/sbin/telinit is linked to /sbin/init. It takes a one-character argument and signals init to perform

the appropriate action. The following arguments serve as directives to telinit:

0,1,2,3,4,5 or 6
tell init to switch to the specified run level.

a,b,c tell init to process only those /etc/inittab file entries having runlevel a,b or c.

Q or q tell init to re-examine the /etc/inittab file.

S or s tell init to switch to single user mode.

U or u tell init to re-execute itself (preserving the state). No re-examining of /etc/inittab file hap‐
pens. Run level should be one of Ss0123456 otherwise request would be silently ignored.

telinit can tell init how long it should wait between sending processes the SIGTERM and SIGKILL sig‐

nals. The default is 5 seconds, but this can be changed with the -t option.

telinit -e tells init to change the environment for processes it spawns. The argument of -e is either

of the form VAR=VAL which sets variable VAR to value VAL, or of the form VAR (without an equality sign)

which unsets variable VAR.

telinit can be invoked only by users with appropriate privileges.

The init binary checks if it is init or telinit by looking at its process id; the real init’s process

id is always 1. From this it follows that instead of calling telinit one can also just use init

instead as a shortcut.


Init sets the following environment variables for all its children:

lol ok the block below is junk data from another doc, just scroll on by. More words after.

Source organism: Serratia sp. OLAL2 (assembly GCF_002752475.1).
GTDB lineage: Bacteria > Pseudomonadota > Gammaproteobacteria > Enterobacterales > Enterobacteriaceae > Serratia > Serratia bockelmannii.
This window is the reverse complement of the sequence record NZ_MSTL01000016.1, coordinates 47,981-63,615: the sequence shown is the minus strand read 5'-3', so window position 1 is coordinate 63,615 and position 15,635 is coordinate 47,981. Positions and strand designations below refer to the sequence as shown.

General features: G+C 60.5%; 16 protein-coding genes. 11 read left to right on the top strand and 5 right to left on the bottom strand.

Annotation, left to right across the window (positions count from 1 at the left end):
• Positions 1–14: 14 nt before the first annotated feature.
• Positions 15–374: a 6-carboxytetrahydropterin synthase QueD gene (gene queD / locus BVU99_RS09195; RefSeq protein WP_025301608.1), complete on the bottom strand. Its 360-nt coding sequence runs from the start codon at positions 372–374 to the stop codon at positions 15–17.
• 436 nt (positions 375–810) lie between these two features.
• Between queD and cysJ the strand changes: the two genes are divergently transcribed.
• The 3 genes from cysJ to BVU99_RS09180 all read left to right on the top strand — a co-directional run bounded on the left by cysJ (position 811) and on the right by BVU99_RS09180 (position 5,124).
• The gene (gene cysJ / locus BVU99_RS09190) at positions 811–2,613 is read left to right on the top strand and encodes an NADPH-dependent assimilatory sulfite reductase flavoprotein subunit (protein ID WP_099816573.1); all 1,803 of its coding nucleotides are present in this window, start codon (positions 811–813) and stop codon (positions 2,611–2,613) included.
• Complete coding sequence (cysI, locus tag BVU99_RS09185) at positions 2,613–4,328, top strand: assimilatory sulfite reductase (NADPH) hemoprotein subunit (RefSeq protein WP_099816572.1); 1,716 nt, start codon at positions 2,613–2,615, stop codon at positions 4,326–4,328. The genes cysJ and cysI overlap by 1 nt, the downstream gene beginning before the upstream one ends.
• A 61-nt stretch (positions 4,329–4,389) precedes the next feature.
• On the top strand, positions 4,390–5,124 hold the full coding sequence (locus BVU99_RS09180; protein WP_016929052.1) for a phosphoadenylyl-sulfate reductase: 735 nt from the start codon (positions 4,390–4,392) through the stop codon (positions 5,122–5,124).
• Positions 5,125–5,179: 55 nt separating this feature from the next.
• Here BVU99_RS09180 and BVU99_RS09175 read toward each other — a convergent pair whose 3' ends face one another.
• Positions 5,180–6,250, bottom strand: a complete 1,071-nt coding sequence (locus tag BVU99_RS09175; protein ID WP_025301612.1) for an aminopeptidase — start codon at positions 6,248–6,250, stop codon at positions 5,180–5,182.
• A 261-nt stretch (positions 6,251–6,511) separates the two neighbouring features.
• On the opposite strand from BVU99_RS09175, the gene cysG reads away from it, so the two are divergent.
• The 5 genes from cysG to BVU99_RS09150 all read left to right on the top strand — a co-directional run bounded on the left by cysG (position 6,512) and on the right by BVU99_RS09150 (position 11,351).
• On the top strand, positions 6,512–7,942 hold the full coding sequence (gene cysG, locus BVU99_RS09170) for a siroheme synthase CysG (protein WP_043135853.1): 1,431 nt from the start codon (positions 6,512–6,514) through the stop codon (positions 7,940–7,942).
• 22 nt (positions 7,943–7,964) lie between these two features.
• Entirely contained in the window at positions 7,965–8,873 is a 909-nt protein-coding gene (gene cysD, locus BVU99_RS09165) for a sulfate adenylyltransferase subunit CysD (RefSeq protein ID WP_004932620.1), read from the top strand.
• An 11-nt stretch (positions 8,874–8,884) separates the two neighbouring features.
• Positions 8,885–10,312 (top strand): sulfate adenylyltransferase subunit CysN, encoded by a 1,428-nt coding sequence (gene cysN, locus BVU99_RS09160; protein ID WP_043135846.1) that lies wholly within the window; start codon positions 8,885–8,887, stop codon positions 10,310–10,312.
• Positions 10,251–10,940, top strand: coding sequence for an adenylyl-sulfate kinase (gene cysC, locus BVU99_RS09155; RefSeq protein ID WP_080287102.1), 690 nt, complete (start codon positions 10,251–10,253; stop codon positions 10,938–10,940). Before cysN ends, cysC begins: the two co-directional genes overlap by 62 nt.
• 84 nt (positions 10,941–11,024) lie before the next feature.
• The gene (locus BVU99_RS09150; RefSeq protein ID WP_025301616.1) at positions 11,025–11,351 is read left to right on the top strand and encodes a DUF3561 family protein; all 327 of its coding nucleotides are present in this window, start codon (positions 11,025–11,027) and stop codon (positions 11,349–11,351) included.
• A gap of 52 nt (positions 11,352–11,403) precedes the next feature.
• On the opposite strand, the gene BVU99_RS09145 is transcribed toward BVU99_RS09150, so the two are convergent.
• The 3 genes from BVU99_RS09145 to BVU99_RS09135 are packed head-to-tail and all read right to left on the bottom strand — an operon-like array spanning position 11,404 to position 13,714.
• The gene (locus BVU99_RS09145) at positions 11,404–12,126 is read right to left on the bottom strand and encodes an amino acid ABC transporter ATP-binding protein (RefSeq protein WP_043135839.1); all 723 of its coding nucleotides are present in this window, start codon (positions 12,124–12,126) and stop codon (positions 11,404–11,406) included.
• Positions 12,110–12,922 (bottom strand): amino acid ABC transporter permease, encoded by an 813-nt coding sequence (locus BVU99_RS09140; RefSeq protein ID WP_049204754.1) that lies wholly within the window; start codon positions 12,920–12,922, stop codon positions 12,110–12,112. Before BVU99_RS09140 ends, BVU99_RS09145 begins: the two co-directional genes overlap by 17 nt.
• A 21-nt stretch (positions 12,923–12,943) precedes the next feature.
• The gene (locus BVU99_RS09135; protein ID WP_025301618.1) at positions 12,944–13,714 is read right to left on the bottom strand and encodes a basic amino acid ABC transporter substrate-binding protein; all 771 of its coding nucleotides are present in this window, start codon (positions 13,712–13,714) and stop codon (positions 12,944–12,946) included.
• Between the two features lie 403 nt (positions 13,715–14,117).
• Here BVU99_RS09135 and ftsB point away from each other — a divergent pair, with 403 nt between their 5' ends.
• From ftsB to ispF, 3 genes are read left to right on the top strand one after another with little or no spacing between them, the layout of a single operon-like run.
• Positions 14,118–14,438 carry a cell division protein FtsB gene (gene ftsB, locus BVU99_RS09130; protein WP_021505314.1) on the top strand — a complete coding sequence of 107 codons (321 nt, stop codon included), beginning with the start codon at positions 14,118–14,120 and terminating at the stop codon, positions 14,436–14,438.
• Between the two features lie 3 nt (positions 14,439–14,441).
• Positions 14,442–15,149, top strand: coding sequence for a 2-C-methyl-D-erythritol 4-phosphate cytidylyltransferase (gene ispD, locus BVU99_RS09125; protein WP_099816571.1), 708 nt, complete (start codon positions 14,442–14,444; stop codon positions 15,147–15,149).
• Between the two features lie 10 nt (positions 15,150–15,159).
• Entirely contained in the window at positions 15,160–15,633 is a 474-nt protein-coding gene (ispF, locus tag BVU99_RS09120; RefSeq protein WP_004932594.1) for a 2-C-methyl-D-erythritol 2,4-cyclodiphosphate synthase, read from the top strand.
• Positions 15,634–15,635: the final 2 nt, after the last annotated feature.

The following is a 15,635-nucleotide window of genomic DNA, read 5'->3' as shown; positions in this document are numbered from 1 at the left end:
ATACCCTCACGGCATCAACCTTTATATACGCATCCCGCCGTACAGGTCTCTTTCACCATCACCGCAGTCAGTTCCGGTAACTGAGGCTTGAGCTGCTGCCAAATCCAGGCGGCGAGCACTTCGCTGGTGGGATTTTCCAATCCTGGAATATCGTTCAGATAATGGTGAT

PATH /bin:/usr/bin:/sbin:/usr/sbin

As the name says. Useful to determine if a script runs directly from init.

The current system runlevel.

The previous runlevel (useful after a runlevel switch).

The system console. This is really inherited from the kernel; however if it is not set init will

set it to /dev/console by default.


It is possible to pass a number of flags to init from the boot monitor (eg. LILO). Init accepts the

following flags:

-s, S, single
Single user mode boot. In this mode /etc/inittab is examined and the bootup rc scripts are usually

run before the single user mode shell is started.

1-5 Runlevel to boot into.

-b, emergency
Boot directly into a single user shell without running any other startup scripts.

-a, auto
The LILO boot loader adds the word “auto” to the command line if it booted the kernel with the

default command line (without user intervention). If this is found init sets the “AUTOBOOT” envi‐

ronment variable to “yes”. Note that you cannot use this for any security measures – of course the